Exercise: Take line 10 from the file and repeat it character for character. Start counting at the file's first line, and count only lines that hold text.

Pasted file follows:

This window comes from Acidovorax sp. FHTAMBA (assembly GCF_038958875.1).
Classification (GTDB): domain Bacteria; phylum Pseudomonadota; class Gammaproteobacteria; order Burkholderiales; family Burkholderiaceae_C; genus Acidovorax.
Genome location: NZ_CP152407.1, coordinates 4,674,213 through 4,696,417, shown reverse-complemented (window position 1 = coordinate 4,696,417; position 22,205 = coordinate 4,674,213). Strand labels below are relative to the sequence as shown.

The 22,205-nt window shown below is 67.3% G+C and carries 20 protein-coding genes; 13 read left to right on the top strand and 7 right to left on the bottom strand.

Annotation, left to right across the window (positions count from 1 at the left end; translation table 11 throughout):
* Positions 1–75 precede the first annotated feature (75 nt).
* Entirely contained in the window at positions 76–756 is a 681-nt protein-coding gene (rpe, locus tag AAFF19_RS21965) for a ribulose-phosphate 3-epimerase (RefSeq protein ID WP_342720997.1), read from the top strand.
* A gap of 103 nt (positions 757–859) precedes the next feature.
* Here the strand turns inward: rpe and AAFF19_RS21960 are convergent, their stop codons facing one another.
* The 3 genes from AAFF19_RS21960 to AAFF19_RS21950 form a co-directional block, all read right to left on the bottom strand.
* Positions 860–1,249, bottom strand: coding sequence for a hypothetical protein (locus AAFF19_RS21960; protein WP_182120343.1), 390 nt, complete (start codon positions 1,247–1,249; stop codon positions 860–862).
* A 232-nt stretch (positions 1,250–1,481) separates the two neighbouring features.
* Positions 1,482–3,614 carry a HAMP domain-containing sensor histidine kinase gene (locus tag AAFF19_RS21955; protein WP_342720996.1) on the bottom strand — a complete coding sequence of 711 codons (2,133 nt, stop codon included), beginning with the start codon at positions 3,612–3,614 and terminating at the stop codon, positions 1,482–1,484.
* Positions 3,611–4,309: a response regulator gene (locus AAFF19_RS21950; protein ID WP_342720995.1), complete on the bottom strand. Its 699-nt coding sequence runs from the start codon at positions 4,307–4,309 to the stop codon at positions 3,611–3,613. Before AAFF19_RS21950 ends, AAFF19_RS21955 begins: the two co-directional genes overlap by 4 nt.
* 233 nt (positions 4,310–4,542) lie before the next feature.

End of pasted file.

* The 3 genes from AAFF19_RS21960 to AAFF19_RS21950 form a co-directional block, all read right to left on the bottom strand.